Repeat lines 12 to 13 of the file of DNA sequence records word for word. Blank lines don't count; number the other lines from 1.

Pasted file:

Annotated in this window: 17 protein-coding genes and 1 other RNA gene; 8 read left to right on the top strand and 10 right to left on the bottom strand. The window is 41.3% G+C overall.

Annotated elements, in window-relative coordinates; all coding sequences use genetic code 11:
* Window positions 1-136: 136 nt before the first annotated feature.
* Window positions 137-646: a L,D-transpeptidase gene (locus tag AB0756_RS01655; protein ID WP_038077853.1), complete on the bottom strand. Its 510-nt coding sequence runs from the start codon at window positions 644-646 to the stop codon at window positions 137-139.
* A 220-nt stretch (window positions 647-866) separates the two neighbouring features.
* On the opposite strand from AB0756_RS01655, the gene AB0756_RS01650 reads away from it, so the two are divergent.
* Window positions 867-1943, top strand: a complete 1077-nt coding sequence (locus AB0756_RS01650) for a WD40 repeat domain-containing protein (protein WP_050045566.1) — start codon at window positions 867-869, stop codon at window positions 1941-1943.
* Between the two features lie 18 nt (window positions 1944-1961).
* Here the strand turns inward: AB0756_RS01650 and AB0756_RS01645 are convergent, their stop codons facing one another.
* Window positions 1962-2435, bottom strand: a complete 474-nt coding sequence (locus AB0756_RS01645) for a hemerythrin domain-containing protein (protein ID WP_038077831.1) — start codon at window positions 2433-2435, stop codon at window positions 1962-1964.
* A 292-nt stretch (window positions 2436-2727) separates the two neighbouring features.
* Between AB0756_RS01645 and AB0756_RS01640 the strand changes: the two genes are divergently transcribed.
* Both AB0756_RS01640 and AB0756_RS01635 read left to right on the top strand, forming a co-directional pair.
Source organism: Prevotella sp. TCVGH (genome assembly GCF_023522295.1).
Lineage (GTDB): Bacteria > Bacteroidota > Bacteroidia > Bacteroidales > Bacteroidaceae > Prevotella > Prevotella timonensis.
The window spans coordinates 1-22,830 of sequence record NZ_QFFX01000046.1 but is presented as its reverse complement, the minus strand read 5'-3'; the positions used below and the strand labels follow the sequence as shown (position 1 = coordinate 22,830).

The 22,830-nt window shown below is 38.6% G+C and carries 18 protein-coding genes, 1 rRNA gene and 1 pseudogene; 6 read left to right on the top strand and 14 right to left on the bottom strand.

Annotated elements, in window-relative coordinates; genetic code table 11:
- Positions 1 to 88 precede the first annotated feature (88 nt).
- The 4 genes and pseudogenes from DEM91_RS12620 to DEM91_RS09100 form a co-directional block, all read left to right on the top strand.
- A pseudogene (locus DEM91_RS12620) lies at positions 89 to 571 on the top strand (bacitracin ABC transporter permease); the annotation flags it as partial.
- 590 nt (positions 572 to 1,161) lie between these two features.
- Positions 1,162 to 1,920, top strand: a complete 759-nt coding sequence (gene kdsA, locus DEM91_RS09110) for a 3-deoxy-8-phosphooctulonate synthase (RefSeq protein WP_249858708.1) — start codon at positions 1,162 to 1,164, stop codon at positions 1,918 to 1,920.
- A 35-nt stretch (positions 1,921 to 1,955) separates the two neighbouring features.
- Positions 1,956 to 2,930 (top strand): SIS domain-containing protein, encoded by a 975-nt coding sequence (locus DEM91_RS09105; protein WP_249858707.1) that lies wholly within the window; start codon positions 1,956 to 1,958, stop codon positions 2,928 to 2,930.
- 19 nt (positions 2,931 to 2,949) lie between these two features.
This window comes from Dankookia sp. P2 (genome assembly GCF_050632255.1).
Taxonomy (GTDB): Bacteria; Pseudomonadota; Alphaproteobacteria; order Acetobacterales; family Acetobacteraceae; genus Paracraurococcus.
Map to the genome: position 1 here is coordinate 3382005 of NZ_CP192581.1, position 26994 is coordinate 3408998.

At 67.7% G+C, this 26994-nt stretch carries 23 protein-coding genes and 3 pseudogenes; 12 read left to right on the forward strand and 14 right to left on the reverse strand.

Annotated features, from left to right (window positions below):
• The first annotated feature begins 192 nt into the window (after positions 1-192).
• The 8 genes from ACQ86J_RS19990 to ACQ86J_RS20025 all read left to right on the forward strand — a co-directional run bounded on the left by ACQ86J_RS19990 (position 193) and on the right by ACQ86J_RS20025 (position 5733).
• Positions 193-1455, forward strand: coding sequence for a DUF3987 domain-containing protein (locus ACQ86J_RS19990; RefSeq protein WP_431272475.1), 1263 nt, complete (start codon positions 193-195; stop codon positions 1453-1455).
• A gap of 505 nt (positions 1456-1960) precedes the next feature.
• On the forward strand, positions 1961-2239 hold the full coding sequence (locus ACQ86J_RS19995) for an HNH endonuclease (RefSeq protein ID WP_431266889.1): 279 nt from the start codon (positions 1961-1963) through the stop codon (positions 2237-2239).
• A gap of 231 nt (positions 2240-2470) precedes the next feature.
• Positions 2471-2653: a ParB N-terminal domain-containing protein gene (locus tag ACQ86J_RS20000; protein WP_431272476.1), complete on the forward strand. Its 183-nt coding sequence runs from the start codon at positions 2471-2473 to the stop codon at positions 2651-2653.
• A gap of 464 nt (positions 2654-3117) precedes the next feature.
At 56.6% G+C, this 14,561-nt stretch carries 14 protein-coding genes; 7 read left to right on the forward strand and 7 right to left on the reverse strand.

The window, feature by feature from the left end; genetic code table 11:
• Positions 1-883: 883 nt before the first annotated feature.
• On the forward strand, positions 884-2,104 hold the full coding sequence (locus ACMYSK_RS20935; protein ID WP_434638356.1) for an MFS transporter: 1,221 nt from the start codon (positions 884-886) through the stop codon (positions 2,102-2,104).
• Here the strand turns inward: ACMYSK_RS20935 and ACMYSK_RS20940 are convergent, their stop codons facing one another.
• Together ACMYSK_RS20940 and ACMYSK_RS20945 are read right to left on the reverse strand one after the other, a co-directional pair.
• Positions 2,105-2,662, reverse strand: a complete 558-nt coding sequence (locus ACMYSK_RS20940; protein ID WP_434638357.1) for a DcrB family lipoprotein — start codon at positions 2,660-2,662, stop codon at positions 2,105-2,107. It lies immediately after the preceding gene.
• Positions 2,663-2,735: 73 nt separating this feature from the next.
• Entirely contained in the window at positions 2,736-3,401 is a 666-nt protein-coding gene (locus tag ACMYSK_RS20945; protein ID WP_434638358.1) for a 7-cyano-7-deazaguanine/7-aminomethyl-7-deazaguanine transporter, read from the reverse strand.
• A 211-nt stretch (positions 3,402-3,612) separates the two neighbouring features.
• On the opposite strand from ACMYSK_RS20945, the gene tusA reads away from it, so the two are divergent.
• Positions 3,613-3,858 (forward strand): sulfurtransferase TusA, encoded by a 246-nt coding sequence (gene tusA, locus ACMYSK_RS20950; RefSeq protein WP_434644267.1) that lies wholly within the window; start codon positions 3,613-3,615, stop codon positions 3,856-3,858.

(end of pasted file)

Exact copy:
* Between AB0756_RS01645 and AB0756_RS01640 the strand changes: the two genes are divergently transcribed.
* Both AB0756_RS01640 and AB0756_RS01635 read left to right on the top strand, forming a co-directional pair.